Adventist Denomination Again Goes to Court to Force Congregation to Stop Using Name
By Andrew Hanson, August 14, 2015: Walter McGill, pastor of The Creation Seventh Day and Adventist Church, has told Adventist Today that he has received notice of new litigation in the district court in Jackson, Tennessee. He and his assistant, Lucan Chartier, were previously jailed for their refusal to stop using the name.
The Seventh-day Adventist Church v. McGill is the latest legal action to eliminate the name “Creation Seventh Day & Adventist Church” from any “document, file, blog, bulletin board, video, post, tweet, webpage, social media page, social media account, social media post.” The legal action seeks to prohibit the use of the name in “domain name registries, domain name hosts, web servers, blog publishing services, search engines, social networks, social media companies and other service providers.”
According to McGill, if the court orders this legal action it will allow trademark law to control or the use of words or phrases in every-day communication so long as that communication is done via computer. Adventist Today has ask the denomination’s General Conference (GC) why this lawsuit is necessary, who authorized it and its potential cost. No one from the GC has returned the phone calls of the Adventist Today reporter.
McGill and Chartier will likely refuse to comply with any such court order and go to jail to protest what they consider to be a matter of conscience. McGill previously served 30 days in jail and Chartier served 10 days related to similar issues.
The small congregation is located in rural Tennessee in the southern United States, although it claims adherents elsewhere and missionary projects in Uganda. It left the denomination in 1988 because of doctrinal disagreement with the GC acquisition and enforcement of a trademark on the name “Seventh-day Adventist.”
The name “Creation Seventh Day & Adventist” was based upon what they believe to be a divine revelation received by both Danny Smith and McGill. At a meeting held in Plant City, Florida, the official Creation Seventh Day & Adventist (CSDA) was organized as an association of believers.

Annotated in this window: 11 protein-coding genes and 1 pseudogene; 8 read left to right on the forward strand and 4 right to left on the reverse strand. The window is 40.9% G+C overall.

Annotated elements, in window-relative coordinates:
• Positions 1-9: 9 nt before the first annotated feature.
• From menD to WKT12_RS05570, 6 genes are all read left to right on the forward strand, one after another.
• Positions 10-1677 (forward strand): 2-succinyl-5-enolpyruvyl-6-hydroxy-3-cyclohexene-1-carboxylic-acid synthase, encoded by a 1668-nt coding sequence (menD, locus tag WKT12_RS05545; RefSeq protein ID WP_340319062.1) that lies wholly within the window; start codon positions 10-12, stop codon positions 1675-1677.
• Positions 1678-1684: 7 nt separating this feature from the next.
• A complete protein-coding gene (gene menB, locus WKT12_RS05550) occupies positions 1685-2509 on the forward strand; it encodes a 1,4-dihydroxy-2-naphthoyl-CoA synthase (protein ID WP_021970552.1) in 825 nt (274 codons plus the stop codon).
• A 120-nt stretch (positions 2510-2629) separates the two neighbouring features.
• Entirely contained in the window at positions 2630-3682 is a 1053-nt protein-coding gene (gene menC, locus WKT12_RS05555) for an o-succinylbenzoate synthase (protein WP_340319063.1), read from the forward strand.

They believe that the name Seventh-day Adventist was given by God to describe the Adventist faith and that those who accept the Adventist beliefs must use the name in identifying themselves and their organizations, according to a Wikipedia article on the group. They consider this to be a matter of conscience equivalent to denying or affirming the name “Christian” and cite several quotes from Adventist cofounder Ellen G. White regarding the adoption and use of the name being Divinely commissioned.
The group has similar teachings to those of the denomination on the Sabbath, the imminent Second Coming of Christ, the investigative judgment and other doctrines. It says that it differs from modern Adventists on the Trinity, separation of church and state, and victory over all known sins.
The conclusion of the original litigation was a 2 to1 split decision by a three-judge panel, with two judges deciding in favor of the denomination and one judge in favor of cancelling the trademark on the name “Seventh-day Adventist.” The dissenting judge wrote an opinion regarding the problems with treating a religious name as a property right. It can be found at: https://archive.org/details/StockerPerryVsG.CCorporationofSDAs
The Phillip M. Kirkpatrick law firm in Nashville, Tennessee, has been retained by the GC to litigate this current case. It is considered to be one of the top law firms in the nation for this type of case. The firm that represented McGill at the Supreme Court level pro bono is on record stating that it would normally cost about $1 million to file such a claim, according to Chartier in the online edition of Spectrum, the journal of the largest organization of Adventist academics, July 20, 2012.
Adventist Today has previously reported on this ongoing conflict: “Is Protecting the Denomination’s Name Important Enough to Send People to Jail?” by Andrew Hanson, Adventist Today Magazine, December, 2012, p. 18.